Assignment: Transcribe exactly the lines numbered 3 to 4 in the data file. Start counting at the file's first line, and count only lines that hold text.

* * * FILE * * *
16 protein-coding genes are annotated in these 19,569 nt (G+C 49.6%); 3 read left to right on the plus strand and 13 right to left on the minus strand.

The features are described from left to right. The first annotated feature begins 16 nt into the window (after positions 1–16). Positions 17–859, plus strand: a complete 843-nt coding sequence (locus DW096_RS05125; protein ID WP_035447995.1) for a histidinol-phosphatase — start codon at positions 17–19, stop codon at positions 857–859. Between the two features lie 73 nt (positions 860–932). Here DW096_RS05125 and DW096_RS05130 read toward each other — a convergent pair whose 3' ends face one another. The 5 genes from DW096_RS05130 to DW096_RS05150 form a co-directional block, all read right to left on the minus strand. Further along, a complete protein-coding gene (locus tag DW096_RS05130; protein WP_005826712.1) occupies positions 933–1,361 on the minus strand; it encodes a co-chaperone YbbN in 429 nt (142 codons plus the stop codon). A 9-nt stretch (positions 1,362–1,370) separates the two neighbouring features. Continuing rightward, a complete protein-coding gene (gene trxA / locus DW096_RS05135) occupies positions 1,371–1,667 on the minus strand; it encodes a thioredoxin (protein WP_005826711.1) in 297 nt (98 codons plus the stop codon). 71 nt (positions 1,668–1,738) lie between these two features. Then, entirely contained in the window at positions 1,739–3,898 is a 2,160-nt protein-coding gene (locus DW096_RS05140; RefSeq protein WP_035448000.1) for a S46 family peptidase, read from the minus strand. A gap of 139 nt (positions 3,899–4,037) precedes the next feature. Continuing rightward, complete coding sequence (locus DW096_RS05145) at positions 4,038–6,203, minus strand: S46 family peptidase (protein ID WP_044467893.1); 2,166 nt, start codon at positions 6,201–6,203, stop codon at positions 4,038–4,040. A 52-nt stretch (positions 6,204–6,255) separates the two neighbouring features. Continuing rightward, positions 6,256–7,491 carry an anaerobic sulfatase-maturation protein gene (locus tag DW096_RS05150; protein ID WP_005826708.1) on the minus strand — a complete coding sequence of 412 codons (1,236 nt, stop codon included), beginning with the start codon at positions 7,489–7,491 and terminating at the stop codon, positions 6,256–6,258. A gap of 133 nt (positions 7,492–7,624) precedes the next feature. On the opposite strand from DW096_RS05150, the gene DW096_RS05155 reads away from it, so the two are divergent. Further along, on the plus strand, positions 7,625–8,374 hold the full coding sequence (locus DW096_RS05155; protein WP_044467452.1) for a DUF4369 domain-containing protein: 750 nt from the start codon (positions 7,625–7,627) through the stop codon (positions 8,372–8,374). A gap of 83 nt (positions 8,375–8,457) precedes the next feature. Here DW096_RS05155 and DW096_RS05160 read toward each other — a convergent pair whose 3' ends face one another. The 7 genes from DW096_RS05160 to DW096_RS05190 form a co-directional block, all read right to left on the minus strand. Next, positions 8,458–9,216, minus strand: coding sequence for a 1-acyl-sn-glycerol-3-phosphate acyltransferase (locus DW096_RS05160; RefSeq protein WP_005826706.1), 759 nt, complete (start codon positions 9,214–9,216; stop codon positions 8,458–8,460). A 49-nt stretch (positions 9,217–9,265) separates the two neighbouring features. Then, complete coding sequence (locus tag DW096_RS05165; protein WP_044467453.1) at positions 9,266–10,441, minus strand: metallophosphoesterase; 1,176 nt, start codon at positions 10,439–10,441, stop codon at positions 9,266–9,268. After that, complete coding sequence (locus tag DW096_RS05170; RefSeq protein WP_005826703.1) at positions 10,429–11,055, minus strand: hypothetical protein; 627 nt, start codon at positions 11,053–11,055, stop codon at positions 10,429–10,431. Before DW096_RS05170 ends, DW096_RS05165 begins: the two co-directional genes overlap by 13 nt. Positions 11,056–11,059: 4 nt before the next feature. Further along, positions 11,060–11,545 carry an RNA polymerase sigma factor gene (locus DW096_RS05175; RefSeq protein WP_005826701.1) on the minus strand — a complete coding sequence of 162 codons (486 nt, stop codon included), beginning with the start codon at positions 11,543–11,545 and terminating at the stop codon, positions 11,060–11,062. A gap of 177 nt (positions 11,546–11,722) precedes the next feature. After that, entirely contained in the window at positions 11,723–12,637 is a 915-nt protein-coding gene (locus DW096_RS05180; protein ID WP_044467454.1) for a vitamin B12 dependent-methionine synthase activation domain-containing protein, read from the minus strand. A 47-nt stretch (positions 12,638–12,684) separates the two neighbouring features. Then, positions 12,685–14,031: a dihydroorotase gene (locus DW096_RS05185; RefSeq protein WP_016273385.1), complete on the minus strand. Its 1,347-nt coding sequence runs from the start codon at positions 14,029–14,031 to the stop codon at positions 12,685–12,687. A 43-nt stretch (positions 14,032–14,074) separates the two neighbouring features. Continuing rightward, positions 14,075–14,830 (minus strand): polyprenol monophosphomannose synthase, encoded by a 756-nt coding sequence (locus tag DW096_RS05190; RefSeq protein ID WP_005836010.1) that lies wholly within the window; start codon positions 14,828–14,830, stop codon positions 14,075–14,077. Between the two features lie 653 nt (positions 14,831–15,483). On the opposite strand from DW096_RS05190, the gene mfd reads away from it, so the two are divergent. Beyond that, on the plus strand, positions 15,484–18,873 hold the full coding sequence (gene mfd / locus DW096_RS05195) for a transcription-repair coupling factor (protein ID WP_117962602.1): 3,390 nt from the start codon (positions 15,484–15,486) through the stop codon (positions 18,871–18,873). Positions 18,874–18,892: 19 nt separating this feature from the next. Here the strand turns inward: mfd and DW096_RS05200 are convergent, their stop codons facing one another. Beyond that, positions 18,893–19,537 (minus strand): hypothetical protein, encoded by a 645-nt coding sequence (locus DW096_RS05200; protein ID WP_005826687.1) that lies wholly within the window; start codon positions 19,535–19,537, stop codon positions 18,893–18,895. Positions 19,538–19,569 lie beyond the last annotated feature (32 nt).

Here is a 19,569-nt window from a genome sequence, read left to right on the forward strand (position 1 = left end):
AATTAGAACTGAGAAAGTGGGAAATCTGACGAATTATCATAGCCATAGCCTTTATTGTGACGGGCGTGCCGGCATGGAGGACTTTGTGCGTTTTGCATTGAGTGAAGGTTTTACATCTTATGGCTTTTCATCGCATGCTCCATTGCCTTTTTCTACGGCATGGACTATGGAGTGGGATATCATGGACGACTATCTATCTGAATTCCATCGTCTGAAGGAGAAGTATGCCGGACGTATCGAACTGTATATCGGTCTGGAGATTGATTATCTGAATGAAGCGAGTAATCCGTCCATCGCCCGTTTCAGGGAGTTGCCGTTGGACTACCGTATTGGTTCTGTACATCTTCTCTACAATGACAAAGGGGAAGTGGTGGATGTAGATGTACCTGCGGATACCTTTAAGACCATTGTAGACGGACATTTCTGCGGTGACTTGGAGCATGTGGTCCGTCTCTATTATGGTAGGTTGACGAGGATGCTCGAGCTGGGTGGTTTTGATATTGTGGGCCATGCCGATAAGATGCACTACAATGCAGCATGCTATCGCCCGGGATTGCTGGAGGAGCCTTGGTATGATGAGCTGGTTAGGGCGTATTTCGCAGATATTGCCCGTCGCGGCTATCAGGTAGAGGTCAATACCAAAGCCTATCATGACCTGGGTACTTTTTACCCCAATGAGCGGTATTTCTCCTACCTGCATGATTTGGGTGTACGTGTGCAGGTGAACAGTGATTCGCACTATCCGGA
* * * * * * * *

Here is a 19,569-nt window from a genome sequence, read left to right on the forward strand (position 1 = left end):
AATTAGAACTGAGAAAGTGGGAAATCTGACGAATTATCATAGCCATAGCCTTTATTGTGACGGGCGTGCCGGCATGGAGGACTTTGTGCGTTTTGCATTGAGTGAAGGTTTTACATCTTATGGCTTTTCATCGCATGCTCCATTGCCTTTTTCTACGGCATGGACTATGGAGTGGGATATCATGGACGACTATCTATCTGAATTCCATCGTCTGAAGGAGAAGTATGCCGGACGTATCGAACTGTATATCGGTCTGGAGATTGATTATCTGAATGAAGCGAGTAATCCGTCCATCGCCCGTTTCAGGGAGTTGCCGTTGGACTACCGTATTGGTTCTGTACATCTTCTCTACAATGACAAAGGGGAAGTGGTGGATGTAGATGTACCTGCGGATACCTTTAAGACCATTGTAGACGGACATTTCTGCGGTGACTTGGAGCATGTGGTCCGTCTCTATTATGGTAGGTTGACGAGGATGCTCGAGCTGGGTGGTTTTGATATTGTGGGCCATGCCGATAAGATGCACTACAATGCAGCATGCTATCGCCCGGGATTGCTGGAGGAGCCTTGGTATGATGAGCTGGTTAGGGCGTATTTCGCAGATATTGCCCGTCGCGGCTATCAGGTAGAGGTCAATACCAAAGCCTATCATGACCTGGGTACTTTTTACCCCAATGAGCGGTATTTCTCCTACCTGCATGATTTGGGTGTACGTGTGCAGGTGAACAGTGATTCGCACTATCCGGA